Heritage Square Museum
Page 1 of 2
http://www.heritagesquare.org/index.htm

October 2, 2009

Posted May 27, 2010
2010  Herbert E. Lindberg

(Turn on sound for Eine Kleine Nachtmusic)

This page is part of a multi-tour visit with Walt and Hazel:


Our fourth tour was at the Heritage Square Museum, about three miles north of down- town Los Angeles at 3800 Homer Street. The museum is a gravel street along which eight historic Victorian Era structures have been placed. The buildings were saved from the wrecking ball over a period of years and arranged on the site as they would be in a neighborhood of the time, from the Civil War to the early 20th century.

Living history of the development of the Los Angeles region, including the San Fernando Valley, is told by the buildings (furnished with period pieces), text and photo display boards, and tour guides who take you through several buildings.

The museum is open Fridays, Saturdays, Sundays, and most holiday Mondays from 12 to 5 p.m. (this may vary from October to March).  Guided tours depart frequently. Admission is $10 for adults, $8 for seniors, and $5 for children from 6 to 12 years of age. Children under 6 are free when accompanied by an adult.  Call 323-225-2700 for the latest information.

The pictures here and on page 2 follow the tour route clockwise from house to house, just as in the Heritage Square website found with the link above. If you have the area on your computer screen, open this site and view it side by side with these photos to read the interesting history of each house in their "Online Tour".  If not, then flip back and forth between these pages and those of the on the Heritage House tour.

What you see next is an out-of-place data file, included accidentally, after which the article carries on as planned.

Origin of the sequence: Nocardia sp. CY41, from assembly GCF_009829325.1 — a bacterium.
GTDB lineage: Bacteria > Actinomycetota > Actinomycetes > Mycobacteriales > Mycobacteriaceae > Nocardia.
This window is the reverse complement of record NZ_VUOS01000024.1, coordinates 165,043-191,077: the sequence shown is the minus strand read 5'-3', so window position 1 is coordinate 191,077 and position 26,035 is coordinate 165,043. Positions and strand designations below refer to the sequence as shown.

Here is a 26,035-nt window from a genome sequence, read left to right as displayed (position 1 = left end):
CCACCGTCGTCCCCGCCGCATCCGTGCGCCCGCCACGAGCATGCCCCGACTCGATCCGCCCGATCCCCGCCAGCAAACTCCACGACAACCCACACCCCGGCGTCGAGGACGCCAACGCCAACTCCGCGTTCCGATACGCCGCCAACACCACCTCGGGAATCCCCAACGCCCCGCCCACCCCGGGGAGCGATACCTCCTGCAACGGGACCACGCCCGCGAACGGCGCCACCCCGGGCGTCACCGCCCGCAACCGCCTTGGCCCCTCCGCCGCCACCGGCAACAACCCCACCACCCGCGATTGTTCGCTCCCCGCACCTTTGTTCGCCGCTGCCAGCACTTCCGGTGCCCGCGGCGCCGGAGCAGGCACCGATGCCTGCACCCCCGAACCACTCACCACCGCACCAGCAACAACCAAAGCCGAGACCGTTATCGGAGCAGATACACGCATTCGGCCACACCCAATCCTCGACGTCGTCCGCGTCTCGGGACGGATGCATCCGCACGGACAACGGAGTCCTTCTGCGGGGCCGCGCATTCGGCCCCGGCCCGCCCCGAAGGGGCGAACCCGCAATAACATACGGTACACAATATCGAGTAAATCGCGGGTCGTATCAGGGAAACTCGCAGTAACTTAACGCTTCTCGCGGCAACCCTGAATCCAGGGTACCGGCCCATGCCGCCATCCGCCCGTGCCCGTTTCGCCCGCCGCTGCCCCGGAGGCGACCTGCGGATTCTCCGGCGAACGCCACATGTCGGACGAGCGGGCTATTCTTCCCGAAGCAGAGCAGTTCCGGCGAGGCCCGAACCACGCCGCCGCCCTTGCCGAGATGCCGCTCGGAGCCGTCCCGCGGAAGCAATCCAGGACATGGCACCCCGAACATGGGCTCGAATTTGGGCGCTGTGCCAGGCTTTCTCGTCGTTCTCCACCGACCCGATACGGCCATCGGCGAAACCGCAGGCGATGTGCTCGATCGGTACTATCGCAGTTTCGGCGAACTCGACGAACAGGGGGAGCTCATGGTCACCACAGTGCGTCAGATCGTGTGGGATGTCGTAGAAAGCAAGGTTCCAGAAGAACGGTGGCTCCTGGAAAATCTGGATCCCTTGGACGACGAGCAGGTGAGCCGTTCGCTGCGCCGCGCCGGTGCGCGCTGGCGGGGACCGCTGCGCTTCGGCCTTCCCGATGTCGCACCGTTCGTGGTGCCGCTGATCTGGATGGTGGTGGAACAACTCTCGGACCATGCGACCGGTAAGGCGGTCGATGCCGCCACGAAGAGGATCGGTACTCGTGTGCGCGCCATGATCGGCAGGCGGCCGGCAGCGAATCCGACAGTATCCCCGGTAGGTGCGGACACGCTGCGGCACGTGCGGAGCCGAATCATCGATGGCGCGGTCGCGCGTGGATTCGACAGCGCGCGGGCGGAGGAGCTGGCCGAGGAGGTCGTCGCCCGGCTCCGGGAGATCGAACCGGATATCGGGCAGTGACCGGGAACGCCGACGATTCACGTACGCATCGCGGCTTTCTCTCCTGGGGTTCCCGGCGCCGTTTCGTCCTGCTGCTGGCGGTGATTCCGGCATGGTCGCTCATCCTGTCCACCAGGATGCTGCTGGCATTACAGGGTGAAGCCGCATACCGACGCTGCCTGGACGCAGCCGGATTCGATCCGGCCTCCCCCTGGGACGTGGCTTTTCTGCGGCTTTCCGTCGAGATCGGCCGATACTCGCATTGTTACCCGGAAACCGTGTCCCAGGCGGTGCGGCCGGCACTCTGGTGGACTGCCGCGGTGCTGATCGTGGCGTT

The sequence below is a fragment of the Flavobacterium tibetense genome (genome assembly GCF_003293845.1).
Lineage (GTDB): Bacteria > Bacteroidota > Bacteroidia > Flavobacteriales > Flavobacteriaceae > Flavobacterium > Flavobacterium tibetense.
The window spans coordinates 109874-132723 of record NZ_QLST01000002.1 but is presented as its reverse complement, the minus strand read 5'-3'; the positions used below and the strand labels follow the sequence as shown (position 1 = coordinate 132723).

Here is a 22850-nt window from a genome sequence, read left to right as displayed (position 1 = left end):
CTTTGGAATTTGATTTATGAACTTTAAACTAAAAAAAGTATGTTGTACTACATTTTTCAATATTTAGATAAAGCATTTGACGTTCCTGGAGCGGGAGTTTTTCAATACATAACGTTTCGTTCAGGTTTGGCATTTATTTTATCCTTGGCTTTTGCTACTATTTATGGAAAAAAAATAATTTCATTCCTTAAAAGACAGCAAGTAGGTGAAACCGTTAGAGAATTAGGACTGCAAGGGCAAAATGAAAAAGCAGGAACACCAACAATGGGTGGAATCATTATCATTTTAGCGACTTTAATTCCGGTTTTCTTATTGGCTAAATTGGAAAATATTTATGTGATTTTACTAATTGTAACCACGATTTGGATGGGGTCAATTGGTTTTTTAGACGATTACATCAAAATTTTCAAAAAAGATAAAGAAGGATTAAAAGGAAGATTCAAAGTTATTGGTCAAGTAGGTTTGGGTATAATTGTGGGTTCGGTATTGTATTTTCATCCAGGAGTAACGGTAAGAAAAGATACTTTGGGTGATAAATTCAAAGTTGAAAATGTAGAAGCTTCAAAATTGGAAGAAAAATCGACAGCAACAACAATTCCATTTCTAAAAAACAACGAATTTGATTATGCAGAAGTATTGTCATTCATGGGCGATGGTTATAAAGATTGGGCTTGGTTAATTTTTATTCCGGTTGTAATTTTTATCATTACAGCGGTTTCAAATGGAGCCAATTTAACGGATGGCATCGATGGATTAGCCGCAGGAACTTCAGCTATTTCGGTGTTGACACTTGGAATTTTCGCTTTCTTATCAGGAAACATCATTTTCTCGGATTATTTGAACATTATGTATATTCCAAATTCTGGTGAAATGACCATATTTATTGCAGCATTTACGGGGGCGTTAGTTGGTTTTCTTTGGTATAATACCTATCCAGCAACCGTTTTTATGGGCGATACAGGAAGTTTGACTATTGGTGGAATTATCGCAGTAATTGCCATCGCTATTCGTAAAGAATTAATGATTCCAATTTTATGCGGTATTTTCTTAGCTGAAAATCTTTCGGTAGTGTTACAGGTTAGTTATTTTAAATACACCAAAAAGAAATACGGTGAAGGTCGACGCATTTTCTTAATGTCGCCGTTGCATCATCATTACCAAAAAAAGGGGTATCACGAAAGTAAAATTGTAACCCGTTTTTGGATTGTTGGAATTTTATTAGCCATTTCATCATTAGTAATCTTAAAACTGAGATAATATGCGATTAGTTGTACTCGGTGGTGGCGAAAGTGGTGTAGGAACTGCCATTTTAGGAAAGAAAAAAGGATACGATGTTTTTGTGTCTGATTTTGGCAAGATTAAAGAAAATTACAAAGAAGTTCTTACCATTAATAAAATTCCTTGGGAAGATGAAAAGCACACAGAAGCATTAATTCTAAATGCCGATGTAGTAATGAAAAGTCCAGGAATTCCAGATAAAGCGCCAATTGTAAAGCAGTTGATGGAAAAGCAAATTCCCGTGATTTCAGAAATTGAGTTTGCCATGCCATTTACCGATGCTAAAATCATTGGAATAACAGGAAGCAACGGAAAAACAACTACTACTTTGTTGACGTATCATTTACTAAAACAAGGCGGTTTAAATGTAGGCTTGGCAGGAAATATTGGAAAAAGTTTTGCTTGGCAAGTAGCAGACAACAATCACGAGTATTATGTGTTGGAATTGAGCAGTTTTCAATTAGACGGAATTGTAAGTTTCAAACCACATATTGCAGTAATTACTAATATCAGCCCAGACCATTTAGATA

Victorian Era houses line the street. The entrance to Heritage House Museum is at the Palms Depot on the left.

Closer view of Palms Depot and the entrance to the museum. This building serves as museum headquarters.

First on the tour is the Perry House, directly across the street from Palms Depot.  Marble fireplace mantles throughout.
Built in 1876 by lumber baron William Hayes Perry; second largest house in the museum.

Text-photo displays in this room describe contributions of people who pioneered development of the Los Angeles region.
There was not enough time to read these displays in depth, so I photographed all of them and made a
PDF document which has all the text and representative photos. The stories are interesting.

Ornate chandelier in the room

Chandelier in another room

Elaborate architecture of the Hale House exterior.
Built in 1887 just a few blocks from the museum, purchased by Hale in 1906.
Colors here were reproduced from chips found on the house during restoration.

Vertical sweep of the architecture

Close-up of the elaborate detail

Side section of wrap-around front porch of Hale House

Tour guide leads us into the Hale House

Victorian fire place.  Interior restored to represent rooms as they may have appeared in 1899.

Parlor

Closer view of far wall. (Our daughter Barbara now has a piano like this in her living room, next to her baby grand.)

Another elaborate fireplace mantle
 
Parlor pump organ and more period furnishings.
(My grandparents had an organ like this (purchased circa 1915) in our Chicago parlor, but not quite as elaborate.)

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